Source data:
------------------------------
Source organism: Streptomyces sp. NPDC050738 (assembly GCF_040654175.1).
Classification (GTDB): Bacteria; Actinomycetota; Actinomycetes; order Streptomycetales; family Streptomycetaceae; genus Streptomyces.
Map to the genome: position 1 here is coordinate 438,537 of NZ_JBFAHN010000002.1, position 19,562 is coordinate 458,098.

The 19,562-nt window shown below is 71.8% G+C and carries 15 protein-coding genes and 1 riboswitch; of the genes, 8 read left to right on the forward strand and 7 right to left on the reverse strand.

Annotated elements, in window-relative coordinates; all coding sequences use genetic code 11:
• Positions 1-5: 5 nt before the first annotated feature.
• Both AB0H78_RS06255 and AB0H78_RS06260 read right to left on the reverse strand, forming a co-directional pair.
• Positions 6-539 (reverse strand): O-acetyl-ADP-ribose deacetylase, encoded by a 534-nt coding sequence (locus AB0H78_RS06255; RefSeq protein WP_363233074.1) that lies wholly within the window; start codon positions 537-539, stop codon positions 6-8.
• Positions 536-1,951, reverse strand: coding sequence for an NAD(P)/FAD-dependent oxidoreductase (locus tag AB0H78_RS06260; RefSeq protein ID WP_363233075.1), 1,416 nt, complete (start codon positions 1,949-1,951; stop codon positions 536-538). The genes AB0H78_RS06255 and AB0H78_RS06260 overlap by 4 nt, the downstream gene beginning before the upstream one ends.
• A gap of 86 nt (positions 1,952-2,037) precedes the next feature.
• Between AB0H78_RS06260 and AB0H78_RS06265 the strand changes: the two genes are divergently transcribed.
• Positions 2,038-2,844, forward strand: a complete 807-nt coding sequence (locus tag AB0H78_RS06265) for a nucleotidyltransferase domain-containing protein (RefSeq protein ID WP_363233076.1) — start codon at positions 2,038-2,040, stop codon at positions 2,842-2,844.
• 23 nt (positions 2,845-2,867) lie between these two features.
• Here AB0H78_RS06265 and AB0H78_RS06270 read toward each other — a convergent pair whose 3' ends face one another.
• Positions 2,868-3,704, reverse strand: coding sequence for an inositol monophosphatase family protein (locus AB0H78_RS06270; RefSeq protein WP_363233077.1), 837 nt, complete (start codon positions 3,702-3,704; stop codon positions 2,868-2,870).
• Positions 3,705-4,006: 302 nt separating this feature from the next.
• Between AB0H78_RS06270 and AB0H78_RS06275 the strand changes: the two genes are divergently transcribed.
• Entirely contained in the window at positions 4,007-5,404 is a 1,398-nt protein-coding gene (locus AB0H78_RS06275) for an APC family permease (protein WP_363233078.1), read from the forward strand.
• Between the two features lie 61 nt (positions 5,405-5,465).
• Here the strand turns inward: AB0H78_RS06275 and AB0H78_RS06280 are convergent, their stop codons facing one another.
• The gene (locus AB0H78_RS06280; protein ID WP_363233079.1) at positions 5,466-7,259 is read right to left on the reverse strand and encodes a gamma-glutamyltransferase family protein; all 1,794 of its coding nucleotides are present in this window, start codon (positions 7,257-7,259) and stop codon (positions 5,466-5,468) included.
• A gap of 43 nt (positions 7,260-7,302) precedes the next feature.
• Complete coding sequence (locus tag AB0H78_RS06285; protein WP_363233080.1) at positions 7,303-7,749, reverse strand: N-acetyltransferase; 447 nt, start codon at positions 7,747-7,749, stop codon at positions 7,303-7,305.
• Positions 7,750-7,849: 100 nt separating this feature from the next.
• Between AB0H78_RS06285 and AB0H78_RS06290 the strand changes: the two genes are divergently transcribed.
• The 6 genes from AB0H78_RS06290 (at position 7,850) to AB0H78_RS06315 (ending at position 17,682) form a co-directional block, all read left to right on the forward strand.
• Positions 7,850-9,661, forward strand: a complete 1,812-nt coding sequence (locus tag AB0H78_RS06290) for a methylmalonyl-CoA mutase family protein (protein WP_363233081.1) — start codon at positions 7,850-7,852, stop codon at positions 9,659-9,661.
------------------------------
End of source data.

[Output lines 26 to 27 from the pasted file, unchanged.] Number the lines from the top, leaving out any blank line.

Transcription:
• The 6 genes from AB0H78_RS06290 (at position 7,850) to AB0H78_RS06315 (ending at position 17,682) form a co-directional block, all read left to right on the forward strand.
• Positions 7,850-9,661, forward strand: a complete 1,812-nt coding sequence (locus tag AB0H78_RS06290) for a methylmalonyl-CoA mutase family protein (protein WP_363233081.1) — start codon at positions 7,850-7,852, stop codon at positions 9,659-9,661.